Final Draft Report: Nova vs. We Add

Posted in Event Coverage on March 13, 2005

By Aaron Forsythe

Nova and We Add are two teams with very different stories. The former boasts lots of Sunday experience in Team Limited -- Gabriel Nassif burst onto the pro Magic scene as a part of Les Plus Class, the PTNY 2001 finalists, and B-seater David Rood finished second at Pro Tour-Boston the next year with the Canadian team 2020 (both teams were defeated by Kai Budde's Phoenix Foundation). Nova's third, Gab Tsang, is one of the game's grizzled veterans, and was playing in Top 8's before his teammates had even thought of the Pro Tour The six players squared off for their final draft of the weekend.

We Add is the quintessential Cinderella story. Adam Chambers, a young player with a lot of potential, found himself with no team coming into the event, so he hooked up with Andrew Pacifico for the Last Chance Qualifier and won a slot the night before the Pro Tour. From there, We Add never looked back, and rolled over the field, landing here in the finals.

The teams' strategies are as different as they are. Nova prefers to draft second, positioning their colors in such a way to gain advantages based on their opponents' first few picks. We Add is confident in their own draft skill that they don't mind going first and giving information to the opposition.

We Add won the coin flip and unsurprisingly chose to pick first. The best cards in pack 1 were white Honden and Teller of Tales, and We Add had to figure out how to split them up. Pacifico took the Honden, and Chambers the flier, probably eliminating any chance of them having a blue-white player. Tsang took Seizan, Perverter of Truth and let Rood have Frostwielder in the middle seat, hoping for him to go red-blue.

In pack 2, Chambers added a Kodama's Might to his Teller, showing blue-green Arcane. That was enough info for Nova to put Nassif into green-black, passing him a Befoul through Tsang.

Smith started picking up little red and black creatures, and Tsang was ready with the answer--white cards; damage prevention and Blessed Breath are great answers to red and black removal. To make it easier, Kitsune Blademasters kept making their way around the table to Tsang.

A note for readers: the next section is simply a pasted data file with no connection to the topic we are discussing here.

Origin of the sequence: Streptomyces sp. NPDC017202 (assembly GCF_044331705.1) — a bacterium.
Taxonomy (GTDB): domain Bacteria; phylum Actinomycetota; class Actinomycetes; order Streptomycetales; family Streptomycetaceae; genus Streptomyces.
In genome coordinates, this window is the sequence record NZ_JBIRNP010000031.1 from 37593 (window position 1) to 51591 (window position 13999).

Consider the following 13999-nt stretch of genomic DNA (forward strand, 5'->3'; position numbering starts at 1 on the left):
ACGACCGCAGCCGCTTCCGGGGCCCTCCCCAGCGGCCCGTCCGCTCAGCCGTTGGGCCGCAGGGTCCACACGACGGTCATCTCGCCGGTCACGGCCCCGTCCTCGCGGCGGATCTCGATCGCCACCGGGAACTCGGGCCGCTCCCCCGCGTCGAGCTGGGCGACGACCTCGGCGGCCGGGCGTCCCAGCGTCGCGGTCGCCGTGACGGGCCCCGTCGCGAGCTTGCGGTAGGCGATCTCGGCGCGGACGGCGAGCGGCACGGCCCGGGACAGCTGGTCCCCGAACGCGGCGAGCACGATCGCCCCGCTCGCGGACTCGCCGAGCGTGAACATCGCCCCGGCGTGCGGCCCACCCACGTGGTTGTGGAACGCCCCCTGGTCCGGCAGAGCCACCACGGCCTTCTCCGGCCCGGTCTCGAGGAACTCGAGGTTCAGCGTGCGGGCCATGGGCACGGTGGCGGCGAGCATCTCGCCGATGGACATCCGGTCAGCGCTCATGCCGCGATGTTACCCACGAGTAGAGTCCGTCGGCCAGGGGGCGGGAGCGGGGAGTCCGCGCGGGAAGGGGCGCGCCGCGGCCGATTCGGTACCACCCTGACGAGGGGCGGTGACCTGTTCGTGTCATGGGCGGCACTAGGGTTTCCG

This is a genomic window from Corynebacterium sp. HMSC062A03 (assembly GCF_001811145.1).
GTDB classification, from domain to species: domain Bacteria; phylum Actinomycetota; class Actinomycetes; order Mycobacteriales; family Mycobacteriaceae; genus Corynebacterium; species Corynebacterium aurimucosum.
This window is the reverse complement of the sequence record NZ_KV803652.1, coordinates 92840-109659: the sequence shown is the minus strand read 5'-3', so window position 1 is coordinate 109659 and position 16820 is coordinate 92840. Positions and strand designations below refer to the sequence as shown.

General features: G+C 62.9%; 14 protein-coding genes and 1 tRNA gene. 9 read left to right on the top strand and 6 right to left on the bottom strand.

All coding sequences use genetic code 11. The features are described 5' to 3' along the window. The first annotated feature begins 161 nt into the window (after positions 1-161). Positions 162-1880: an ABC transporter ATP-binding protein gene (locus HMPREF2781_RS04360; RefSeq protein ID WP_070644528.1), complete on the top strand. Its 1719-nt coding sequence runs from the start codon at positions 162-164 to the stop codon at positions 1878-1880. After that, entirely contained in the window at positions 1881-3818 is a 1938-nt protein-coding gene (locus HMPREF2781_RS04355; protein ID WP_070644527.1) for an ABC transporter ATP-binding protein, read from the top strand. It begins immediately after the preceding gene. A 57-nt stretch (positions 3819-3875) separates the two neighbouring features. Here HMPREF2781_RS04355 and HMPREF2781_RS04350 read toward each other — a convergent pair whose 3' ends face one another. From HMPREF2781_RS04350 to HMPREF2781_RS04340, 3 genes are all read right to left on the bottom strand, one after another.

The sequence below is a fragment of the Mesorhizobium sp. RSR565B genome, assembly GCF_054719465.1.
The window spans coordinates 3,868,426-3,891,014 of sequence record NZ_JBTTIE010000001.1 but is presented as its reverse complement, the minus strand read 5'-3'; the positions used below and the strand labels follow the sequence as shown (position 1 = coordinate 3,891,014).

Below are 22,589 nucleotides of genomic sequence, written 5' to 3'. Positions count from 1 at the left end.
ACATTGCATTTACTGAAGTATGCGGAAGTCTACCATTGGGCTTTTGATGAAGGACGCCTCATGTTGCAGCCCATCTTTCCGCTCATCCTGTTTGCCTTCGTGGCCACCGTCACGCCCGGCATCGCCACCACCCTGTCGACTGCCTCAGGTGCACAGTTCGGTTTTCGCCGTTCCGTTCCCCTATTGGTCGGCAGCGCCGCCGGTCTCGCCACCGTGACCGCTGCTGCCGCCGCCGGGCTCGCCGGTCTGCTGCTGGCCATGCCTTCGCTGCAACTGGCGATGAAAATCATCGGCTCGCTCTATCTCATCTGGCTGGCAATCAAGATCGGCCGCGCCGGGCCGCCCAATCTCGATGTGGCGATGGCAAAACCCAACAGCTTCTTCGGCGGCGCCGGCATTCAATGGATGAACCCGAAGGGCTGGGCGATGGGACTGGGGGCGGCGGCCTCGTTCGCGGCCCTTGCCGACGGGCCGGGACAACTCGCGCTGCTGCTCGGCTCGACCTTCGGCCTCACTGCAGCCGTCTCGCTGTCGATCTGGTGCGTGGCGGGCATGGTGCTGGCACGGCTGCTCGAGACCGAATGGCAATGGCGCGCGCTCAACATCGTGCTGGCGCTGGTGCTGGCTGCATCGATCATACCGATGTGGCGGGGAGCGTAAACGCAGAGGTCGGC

At least one Blademaster was passed because Pacifico drafted the first real bomb -- Yosei, the Morning Star. If he could stall the early game, it looked he'd have a great chance against Rood's deck, which was sorely lacking in removal and bounce to this point.

We Add rapidly reviews picks and color choices.

Rood took Soratami Mirror-Guard (his favorite card, the one he considers the most important in the format), allowing the blue Honden to float to Chambers. If Rood's deck was going to be all creatures, they might as well be good ones. Actually, he was just getting started. His next two picks were Meloku the Clouded Mirror (a.k.a. the Clouded Mirror of Victory, a.k.a. The Best Finisher of All Time, a.k.a. GG) and Soratami Savant.

Nassif was snapping up the removal, first hate-drafting the draft's only Glacial Ray, then taking a Yamabushi's Flame to potentially spread his deck to three colors. The last of the Champions packs wrapped up with Smith getting a clutch Rend Flesh and Pacifico snagging a Frostwielder and a Myojin of Cleaning Fire--another expensive bomb--for his white-red deck.

As the Betrayers cards began to flow, I got the sense that Pacifico's deck was pretty weak regardless of his upper-end bombs. His middle-of-the-road cards just weren't as good as everyone else's. His first Betrayers card -- First Volley -- paled compared to the Genju of the Cedars, Toshiro Umezawa, and Jetting Glasskite that the other players at the table got from the pack.

Thing kept coming up roses for Nova. Nassif nabbed a Matsu-Tribe Sniper -- wonderful against Chambers' deck, a Horobi's Whisper, and Iwamori. Tsang got Yukora the Prisoner, and Rood landed a stack of blue ninjas and a 4/4 Glasskite. It's no wonder they came away from the table smiling.

Nova's draft set them up as the favorites.

As they built, Rood commented that they would win unless they screwed up big time while playing. "We have all the tools we need." His red-blue deck looked crazy, with over 20 creatures and only one or two spell, neither of which was removal. His goal was to keep the pressure up against Pacifico's slow deck.

Nassif was talked into splashing for his two burn cards in what would have been a perfectly reasonable black-green deck. With two depletion lands, there is a chance he could trip up on his mana development and lose, but the upside of having so many removal spells was too good to pass up.

Tsang built his deck for the long game, hoping to abuse Umezawa with lots of removal and Soulless Revivals.

At the other table, We Add was lamenting their fate. "This is the toughest draft we had all day," stated Pacifico. Chambers felt he had a good chance to win, but the other two were less sure.

This reporter believes Nova will win in a walk, finally giving Nassif the ever-elusive Pro Tour victory.


Don Smith (A Player)

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Andrew Pacifico (B Player)

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Adam Chambers (C Player)

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Gab Tsang (A Player)

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David Rood (B Player)

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Gabriel Nassif (C Player)

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